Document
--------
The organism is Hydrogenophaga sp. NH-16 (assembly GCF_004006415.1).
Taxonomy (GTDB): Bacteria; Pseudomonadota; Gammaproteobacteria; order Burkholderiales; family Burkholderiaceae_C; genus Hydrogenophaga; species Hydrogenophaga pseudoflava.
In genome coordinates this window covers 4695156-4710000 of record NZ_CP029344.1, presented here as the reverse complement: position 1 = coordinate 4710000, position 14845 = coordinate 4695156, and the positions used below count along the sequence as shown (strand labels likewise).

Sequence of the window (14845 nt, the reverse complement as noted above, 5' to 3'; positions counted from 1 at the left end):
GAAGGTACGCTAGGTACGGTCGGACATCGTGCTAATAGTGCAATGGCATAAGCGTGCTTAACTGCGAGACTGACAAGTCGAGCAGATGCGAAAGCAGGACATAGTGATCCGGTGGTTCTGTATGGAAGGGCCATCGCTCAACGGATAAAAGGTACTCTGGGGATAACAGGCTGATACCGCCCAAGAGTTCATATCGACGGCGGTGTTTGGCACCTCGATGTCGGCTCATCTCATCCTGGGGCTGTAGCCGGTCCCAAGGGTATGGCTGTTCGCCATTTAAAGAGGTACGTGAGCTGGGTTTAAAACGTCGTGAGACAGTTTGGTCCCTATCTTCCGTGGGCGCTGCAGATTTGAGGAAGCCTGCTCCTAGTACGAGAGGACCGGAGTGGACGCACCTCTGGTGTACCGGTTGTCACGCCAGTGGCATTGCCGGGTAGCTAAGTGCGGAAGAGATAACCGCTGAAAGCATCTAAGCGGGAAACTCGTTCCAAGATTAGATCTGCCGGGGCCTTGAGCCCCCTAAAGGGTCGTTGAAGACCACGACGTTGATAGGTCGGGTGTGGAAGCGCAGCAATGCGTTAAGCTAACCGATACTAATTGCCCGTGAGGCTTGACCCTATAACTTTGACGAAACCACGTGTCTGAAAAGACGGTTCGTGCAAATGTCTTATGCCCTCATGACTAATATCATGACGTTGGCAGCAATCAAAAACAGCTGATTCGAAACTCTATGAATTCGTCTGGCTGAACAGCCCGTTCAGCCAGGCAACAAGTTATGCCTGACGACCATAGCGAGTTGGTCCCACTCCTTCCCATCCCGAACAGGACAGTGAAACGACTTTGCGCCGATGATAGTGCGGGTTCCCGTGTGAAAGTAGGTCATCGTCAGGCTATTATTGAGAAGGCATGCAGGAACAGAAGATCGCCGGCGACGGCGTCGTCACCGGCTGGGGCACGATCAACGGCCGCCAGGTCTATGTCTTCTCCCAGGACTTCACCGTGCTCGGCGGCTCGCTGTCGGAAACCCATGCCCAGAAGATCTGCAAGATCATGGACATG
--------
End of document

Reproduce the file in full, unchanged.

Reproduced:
The organism is Hydrogenophaga sp. NH-16 (assembly GCF_004006415.1).
Taxonomy (GTDB): Bacteria; Pseudomonadota; Gammaproteobacteria; order Burkholderiales; family Burkholderiaceae_C; genus Hydrogenophaga; species Hydrogenophaga pseudoflava.
In genome coordinates this window covers 4695156-4710000 of record NZ_CP029344.1, presented here as the reverse complement: position 1 = coordinate 4710000, position 14845 = coordinate 4695156, and the positions used below count along the sequence as shown (strand labels likewise).

Sequence of the window (14845 nt, the reverse complement as noted above, 5' to 3'; positions counted from 1 at the left end):
GAAGGTACGCTAGGTACGGTCGGACATCGTGCTAATAGTGCAATGGCATAAGCGTGCTTAACTGCGAGACTGACAAGTCGAGCAGATGCGAAAGCAGGACATAGTGATCCGGTGGTTCTGTATGGAAGGGCCATCGCTCAACGGATAAAAGGTACTCTGGGGATAACAGGCTGATACCGCCCAAGAGTTCATATCGACGGCGGTGTTTGGCACCTCGATGTCGGCTCATCTCATCCTGGGGCTGTAGCCGGTCCCAAGGGTATGGCTGTTCGCCATTTAAAGAGGTACGTGAGCTGGGTTTAAAACGTCGTGAGACAGTTTGGTCCCTATCTTCCGTGGGCGCTGCAGATTTGAGGAAGCCTGCTCCTAGTACGAGAGGACCGGAGTGGACGCACCTCTGGTGTACCGGTTGTCACGCCAGTGGCATTGCCGGGTAGCTAAGTGCGGAAGAGATAACCGCTGAAAGCATCTAAGCGGGAAACTCGTTCCAAGATTAGATCTGCCGGGGCCTTGAGCCCCCTAAAGGGTCGTTGAAGACCACGACGTTGATAGGTCGGGTGTGGAAGCGCAGCAATGCGTTAAGCTAACCGATACTAATTGCCCGTGAGGCTTGACCCTATAACTTTGACGAAACCACGTGTCTGAAAAGACGGTTCGTGCAAATGTCTTATGCCCTCATGACTAATATCATGACGTTGGCAGCAATCAAAAACAGCTGATTCGAAACTCTATGAATTCGTCTGGCTGAACAGCCCGTTCAGCCAGGCAACAAGTTATGCCTGACGACCATAGCGAGTTGGTCCCACTCCTTCCCATCCCGAACAGGACAGTGAAACGACTTTGCGCCGATGATAGTGCGGGTTCCCGTGTGAAAGTAGGTCATCGTCAGGCTATTATTGAGAAGGCATGCAGGAACAGAAGATCGCCGGCGACGGCGTCGTCACCGGCTGGGGCACGATCAACGGCCGCCAGGTCTATGTCTTCTCCCAGGACTTCACCGTGCTCGGCGGCTCGCTGTCGGAAACCCATGCCCAGAAGATCTGCAAGATCATGGACATG